When Essence's former editor-in-chief Angela Burt-Murray hired Ellianna Placas - a white woman - to be the mag's fashion director back in 2010, many readers were outraged. "How can a white woman cater to black readers?" was the main question. In an already white-dominated industry, many criticized Murray for not giving the opportunity to an African American person, especially since the magazine targets black women.
Placas has now left Essence and there are speculations about whether race was a reason for her departure. Since starting her position as the first-ever white fashion director of the magazine, Placas has been the center of controversy. During the September 2010 New York Fashion Week, a group even staged a silent protest in front of Essence's headquarters. The fashion director prior to Placas, Michaela Angela Davis, was also upset and she publicly expressed her disappointment. Davis responded to Placas' hire, tweeting, "It is with a heavy heavy heart I have learned that Essence magazine has engaged a white fashion director, this hurts, literally, spiritually." She later explained further on her Facebook page:
"It is personal and it's also professional. If there were balance in the industry; if we didn't have a history of being ignored and disrespected; if more mainstream fashion media included people of color before the ONE magazine dedicated to black women 'diversified', it would feel different."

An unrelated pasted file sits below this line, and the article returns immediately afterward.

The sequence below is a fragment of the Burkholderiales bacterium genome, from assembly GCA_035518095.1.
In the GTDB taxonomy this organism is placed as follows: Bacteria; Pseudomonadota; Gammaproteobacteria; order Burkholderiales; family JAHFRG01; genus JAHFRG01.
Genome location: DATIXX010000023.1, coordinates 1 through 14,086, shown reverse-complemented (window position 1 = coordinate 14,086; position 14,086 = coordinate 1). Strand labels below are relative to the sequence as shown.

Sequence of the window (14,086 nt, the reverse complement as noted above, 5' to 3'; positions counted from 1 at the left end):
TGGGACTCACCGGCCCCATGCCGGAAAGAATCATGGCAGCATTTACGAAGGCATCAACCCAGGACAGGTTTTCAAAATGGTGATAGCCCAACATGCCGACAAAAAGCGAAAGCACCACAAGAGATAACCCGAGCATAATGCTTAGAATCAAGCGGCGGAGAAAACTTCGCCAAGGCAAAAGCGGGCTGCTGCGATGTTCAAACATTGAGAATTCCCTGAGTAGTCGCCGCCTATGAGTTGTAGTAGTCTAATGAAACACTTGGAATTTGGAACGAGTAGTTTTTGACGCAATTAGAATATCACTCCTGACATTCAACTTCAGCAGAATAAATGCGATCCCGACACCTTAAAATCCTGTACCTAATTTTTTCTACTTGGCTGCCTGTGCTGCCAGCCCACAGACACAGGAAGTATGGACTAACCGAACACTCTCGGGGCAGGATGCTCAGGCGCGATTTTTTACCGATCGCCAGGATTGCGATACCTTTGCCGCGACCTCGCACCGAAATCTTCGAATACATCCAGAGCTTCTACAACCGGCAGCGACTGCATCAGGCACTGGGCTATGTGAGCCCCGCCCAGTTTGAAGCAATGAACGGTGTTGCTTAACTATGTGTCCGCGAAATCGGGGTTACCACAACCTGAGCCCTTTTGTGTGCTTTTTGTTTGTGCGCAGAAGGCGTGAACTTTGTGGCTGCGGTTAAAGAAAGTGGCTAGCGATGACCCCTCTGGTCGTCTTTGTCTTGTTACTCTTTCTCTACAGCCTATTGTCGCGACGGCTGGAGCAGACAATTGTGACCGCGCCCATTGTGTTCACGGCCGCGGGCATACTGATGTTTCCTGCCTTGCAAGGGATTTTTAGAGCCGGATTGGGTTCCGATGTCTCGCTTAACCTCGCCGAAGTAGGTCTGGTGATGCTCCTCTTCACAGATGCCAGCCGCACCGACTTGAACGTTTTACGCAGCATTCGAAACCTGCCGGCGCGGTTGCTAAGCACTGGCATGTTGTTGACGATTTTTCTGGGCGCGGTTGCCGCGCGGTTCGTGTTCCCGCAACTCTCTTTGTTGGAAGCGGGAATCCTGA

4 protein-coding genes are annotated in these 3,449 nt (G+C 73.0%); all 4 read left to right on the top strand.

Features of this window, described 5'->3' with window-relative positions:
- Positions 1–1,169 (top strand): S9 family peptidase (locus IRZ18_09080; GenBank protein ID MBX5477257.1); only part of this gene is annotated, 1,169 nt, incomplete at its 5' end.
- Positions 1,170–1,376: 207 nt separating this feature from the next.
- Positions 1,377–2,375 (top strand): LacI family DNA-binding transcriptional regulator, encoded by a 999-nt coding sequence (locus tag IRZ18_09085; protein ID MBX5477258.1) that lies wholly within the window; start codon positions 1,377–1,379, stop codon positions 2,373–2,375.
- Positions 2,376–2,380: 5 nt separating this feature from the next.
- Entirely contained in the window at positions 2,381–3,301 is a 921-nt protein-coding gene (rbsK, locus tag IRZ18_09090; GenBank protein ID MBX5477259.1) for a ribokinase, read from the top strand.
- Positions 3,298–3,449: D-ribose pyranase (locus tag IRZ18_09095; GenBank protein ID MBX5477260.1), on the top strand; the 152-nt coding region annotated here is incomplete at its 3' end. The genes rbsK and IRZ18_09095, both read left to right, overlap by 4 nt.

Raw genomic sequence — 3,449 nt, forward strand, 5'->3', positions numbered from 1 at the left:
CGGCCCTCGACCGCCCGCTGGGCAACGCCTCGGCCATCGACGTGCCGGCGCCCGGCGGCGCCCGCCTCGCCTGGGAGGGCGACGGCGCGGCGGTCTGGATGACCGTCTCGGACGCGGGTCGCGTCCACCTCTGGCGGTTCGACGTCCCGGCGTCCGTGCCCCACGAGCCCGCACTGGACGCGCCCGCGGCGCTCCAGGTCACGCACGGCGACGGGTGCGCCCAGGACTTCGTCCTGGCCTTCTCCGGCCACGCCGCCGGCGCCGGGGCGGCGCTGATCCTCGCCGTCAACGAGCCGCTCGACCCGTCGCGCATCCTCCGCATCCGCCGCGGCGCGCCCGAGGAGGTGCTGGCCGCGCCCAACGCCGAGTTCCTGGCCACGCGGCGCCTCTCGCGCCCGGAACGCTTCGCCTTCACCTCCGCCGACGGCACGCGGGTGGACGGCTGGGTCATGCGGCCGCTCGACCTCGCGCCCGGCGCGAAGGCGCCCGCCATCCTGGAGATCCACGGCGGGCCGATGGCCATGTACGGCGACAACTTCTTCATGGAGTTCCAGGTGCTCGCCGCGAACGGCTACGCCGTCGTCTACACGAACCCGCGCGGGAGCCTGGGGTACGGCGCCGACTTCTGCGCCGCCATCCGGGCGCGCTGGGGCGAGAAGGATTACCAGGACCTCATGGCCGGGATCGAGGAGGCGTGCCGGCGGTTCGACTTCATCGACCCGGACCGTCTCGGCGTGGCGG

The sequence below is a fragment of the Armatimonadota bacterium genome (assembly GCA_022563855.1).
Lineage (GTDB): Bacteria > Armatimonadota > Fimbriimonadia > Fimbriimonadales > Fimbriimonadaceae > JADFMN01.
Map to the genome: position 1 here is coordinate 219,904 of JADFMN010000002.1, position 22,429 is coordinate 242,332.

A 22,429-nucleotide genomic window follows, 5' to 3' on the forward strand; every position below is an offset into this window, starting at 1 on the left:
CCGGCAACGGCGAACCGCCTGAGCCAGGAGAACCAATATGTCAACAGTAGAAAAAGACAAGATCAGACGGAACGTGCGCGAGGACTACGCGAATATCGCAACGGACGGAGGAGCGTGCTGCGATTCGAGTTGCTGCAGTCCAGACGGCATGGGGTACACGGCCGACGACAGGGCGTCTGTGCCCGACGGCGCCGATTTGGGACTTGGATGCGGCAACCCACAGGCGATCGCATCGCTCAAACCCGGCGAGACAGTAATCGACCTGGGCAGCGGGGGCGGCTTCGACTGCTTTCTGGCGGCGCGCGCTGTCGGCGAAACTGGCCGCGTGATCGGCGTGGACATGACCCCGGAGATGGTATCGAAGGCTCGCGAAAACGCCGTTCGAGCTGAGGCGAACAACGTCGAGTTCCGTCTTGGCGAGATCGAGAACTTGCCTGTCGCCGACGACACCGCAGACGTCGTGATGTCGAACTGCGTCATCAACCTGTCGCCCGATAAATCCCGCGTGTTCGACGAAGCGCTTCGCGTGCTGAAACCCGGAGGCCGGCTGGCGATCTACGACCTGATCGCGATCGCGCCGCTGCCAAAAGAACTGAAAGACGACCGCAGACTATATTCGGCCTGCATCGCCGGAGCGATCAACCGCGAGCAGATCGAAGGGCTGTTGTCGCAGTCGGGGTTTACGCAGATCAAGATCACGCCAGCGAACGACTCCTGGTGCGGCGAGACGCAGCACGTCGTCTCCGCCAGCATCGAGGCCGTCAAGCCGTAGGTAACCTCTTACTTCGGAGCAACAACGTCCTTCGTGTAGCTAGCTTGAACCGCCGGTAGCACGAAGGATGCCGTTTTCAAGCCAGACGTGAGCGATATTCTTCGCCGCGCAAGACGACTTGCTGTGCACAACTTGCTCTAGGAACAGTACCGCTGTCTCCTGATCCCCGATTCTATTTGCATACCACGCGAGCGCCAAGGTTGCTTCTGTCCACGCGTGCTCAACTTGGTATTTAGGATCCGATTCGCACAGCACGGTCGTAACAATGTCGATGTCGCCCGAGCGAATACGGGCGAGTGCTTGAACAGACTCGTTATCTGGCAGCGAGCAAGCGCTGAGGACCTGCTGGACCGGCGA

Essence's mission is to be a powerful voice for black women. Placas was criticized for not having an authentic understanding of the black woman. Nevertheless, Murray stood by her decision in hiring the fashion director; she found her to be qualified and a perfect addition. Fashion has no race, so why should it matter who is directing it?
According to Page Six, Placas' departure is said to have been a result of butting heads with current editor-in-chief Constance White, who replaced Murray in March 2011. "They had different visions for fashion coverage," said an Essence spokesperson. Placas and White have yet to make any comments.
It's not the first time a white person has worked under a magazine targeted for another race. Vanessa Satten, editor-in-chief of XXL, a hip-hop publication targeted toward young black men, is a white woman. Rob Kenner, a white man, was editor-at-large for Vibe; Niki Schwan, a white woman, also works for Vibe as a fashion director. The creative world is more racially blended than what many may believe. There are people of all races that work for publications whether they be geared towards one race or for all, there's always going to be someone of a different race behind-the-scenes.
Essence has not yet announced their new fashion director. Do you think fashion has a race? Could Placas' race truly have had an effect on her performance working for a predominately black magazine?
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